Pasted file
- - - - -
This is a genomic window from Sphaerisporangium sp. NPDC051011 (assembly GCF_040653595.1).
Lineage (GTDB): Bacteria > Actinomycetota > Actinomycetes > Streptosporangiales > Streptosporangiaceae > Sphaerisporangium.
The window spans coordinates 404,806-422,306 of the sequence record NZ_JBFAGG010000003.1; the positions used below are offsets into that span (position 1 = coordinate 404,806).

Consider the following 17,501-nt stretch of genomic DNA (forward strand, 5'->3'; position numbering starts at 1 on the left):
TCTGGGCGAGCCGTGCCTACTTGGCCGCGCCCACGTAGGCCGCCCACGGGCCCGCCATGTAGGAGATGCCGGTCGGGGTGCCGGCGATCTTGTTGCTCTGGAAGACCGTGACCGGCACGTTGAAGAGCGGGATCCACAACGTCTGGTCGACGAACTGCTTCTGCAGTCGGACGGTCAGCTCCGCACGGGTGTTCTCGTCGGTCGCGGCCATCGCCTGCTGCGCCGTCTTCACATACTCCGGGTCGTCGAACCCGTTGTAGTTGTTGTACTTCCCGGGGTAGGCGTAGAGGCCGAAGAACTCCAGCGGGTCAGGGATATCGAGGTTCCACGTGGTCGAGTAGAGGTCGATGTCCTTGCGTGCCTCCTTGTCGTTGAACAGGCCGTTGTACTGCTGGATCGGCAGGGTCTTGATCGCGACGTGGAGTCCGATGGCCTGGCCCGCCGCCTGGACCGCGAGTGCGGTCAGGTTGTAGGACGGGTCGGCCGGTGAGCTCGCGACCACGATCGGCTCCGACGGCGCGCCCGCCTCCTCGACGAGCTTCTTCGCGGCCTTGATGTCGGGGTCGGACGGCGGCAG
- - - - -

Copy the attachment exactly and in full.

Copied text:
This is a genomic window from Sphaerisporangium sp. NPDC051011 (assembly GCF_040653595.1).
Lineage (GTDB): Bacteria > Actinomycetota > Actinomycetes > Streptosporangiales > Streptosporangiaceae > Sphaerisporangium.
The window spans coordinates 404,806-422,306 of the sequence record NZ_JBFAGG010000003.1; the positions used below are offsets into that span (position 1 = coordinate 404,806).

Consider the following 17,501-nt stretch of genomic DNA (forward strand, 5'->3'; position numbering starts at 1 on the left):
TCTGGGCGAGCCGTGCCTACTTGGCCGCGCCCACGTAGGCCGCCCACGGGCCCGCCATGTAGGAGATGCCGGTCGGGGTGCCGGCGATCTTGTTGCTCTGGAAGACCGTGACCGGCACGTTGAAGAGCGGGATCCACAACGTCTGGTCGACGAACTGCTTCTGCAGTCGGACGGTCAGCTCCGCACGGGTGTTCTCGTCGGTCGCGGCCATCGCCTGCTGCGCCGTCTTCACATACTCCGGGTCGTCGAACCCGTTGTAGTTGTTGTACTTCCCGGGGTAGGCGTAGAGGCCGAAGAACTCCAGCGGGTCAGGGATATCGAGGTTCCACGTGGTCGAGTAGAGGTCGATGTCCTTGCGTGCCTCCTTGTCGTTGAACAGGCCGTTGTACTGCTGGATCGGCAGGGTCTTGATCGCGACGTGGAGTCCGATGGCCTGGCCCGCCGCCTGGACCGCGAGTGCGGTCAGGTTGTAGGACGGGTCGGCCGGTGAGCTCGCGACCACGATCGGCTCCGACGGCGCGCCCGCCTCCTCGACGAGCTTCTTCGCGGCCTTGATGTCGGGGTCGGACGGCGGCAG